Standard business training programs aim to boost the incomes of the millions of self-employed business owners in developing countries by teaching basic financial and marketing practices, yet the impacts of such programs are mixed. We test whether a psychology-based personal initiative training approach which teaches and promotes a proactive mindset that focuses on entrepreneurial behaviors can have more success. A randomized controlled trial in Togo assigned microenterprise owners to a control group (N=500); a leading business training program (N=500); or to personal initiative training (N=500). Four follow-up surveys track firm outcomes over two years and show personal initiative training increases firm profits by 30 percent, compared to a statistically insignificant 11 percent for traditional training. The training is cost-effective, paying for itself within one year.
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Published Paper
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September 22, 2017
Past research suggests that improving citizen political knowledge and coordination can increase political participation and accountability and help channel grievances through democratic processes rather than conflict. A randomized field experiment in Peru demonstrates that civic education can sometimes have perverse effects on these outcomes. I find that civic education workshops reduce participation in the district’s “participatory budgeting” process and increase support for protest as a tool for sanctioning politicians. Although the intervention increases the initiation of recalls for poor-performing mayors, these mayors respond to the recall threat by further reducing their effort. Taken together the evidence suggests that improved information and coordination of local elites is not sufficient to improve government performance where it has previous lagged. 
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Working Paper
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September 15, 2017
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In Zambia, we have continued our global tradition of rigorous, applicable research by building foundational research capacity and conducting evaluations in areas of pressing national concern. Examples of our research below offer promising insights into everyday issues that affect the lives of the Zambian poor.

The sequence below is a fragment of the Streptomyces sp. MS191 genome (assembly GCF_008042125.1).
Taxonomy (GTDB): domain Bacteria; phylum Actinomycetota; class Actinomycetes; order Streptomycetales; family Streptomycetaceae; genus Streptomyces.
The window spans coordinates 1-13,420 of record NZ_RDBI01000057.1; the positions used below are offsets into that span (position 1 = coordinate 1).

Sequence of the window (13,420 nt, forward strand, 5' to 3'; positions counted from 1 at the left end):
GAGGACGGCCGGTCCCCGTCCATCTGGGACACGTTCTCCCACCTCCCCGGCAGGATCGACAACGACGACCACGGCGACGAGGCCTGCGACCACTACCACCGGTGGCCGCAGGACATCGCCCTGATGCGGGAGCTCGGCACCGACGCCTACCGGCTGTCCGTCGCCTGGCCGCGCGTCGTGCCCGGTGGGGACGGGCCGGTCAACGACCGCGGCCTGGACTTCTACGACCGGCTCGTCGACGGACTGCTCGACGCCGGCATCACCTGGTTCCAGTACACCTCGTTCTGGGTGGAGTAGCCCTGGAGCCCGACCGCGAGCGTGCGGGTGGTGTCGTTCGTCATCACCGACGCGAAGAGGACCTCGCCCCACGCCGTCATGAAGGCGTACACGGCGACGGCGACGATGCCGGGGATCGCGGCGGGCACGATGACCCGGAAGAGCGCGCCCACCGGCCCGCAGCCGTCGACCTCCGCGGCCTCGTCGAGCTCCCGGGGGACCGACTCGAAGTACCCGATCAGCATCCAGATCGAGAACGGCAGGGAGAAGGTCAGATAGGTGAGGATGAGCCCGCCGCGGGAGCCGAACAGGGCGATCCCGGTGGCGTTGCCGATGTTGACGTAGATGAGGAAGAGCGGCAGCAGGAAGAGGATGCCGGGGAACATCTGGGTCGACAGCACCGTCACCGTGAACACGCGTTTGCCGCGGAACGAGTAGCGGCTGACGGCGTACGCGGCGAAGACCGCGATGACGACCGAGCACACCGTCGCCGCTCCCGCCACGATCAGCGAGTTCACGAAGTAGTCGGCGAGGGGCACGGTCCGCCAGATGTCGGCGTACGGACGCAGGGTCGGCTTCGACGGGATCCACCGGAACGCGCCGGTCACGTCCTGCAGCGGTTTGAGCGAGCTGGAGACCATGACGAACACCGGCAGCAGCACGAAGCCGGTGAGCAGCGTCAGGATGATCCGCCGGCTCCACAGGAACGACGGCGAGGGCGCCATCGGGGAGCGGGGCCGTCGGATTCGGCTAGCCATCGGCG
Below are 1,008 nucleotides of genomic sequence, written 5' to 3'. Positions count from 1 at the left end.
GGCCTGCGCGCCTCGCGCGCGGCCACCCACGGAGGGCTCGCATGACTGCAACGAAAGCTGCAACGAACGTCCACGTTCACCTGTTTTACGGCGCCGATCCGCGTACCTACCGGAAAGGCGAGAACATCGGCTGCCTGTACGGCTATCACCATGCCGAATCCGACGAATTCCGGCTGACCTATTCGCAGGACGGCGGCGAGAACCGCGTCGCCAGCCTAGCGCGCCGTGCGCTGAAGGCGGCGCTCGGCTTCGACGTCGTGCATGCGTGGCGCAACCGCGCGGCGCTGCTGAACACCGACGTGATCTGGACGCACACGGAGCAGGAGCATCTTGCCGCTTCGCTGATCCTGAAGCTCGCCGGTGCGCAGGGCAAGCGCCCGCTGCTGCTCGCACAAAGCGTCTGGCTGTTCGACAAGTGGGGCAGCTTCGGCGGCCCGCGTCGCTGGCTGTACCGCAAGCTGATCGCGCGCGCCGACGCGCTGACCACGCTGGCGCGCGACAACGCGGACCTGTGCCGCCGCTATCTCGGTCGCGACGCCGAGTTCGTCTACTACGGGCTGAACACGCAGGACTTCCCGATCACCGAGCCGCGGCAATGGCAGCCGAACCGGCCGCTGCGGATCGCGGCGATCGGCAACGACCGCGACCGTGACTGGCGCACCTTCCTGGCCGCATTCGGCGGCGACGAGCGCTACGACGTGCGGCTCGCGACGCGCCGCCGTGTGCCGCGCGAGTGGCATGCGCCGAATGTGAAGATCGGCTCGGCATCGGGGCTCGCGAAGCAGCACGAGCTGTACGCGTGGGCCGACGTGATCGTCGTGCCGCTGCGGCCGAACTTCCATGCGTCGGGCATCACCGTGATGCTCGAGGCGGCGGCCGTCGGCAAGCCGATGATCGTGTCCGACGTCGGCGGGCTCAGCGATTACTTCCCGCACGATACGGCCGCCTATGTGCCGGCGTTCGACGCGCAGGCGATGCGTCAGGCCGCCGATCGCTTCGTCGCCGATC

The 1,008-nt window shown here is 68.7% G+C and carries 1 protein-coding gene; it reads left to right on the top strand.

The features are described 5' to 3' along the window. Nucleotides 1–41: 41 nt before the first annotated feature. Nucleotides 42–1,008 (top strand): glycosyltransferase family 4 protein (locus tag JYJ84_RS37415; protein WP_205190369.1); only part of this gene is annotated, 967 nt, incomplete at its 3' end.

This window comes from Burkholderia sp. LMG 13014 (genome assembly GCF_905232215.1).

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September 13, 2017
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“Partnership Schools” are free, public schools managed by private operators. After one year, public schools managed by private operators raised student learning by 60 percent compared to standard public schools. But costs were high, performance varied across operators, and contracts authorized the largest operator to push excess pupils and under-performing teachers into other government schools. Read the full paper here.
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September 07, 2017
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After one year, public schools managed by private contractors in Liberia raised student learning by 60 percent, compared to standard public schools. But costs were high, performance varied across contractors, and contracts authorized the largest contractor to push excess pupils and underperforming teachers onto other government schools. (Download the full paper at the right, and online appendix from lower button).
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September 07, 2017
Background: Despite the continued high prevalence of faltering growth, height monitoring remains limited in many low- and middle-income countries.Objective: The objective of this study was to test whether providing parents with information on their child’s height can improve children’s height and developmental outcomes.Design: Villages in Chipata District, Zambia (n = 127), were randomly assigned with equal probability to 1 of 3 groups: home- based growth monitoring (HBGM), community-based growth monitoring including nutritional supplementation for children with stunted growth (CBGM+NS), and control. Primary study outcomes were individual height-for-age z score (HAZ) and overall child development assessed with the International Fetal and Newborn Growth Consortium for the 21st Century Neurodevelopment Assessment tool. Secondary outcomes were weight-for-age z score (WAZ), protein consumption, breastfeeding, and general dietary diversity. Results: We enrolled a total of 547 children with...
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August 23, 2017
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IPA Zambia is pleased to share its second quarter bulletin of 2017. This bulletin features updates on our research projects on improving public services by improving staff allocation; trust, spontaneous clusters, and the growth of urban small- and medium-sized enterprises; and interpersonal communication to encourage use of the Maximum Diva Woman's Condom. This bulletin also highlights IPA Zambia's presentation of preliminary results from the Girls Negotiation study in early May.
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August 22, 2017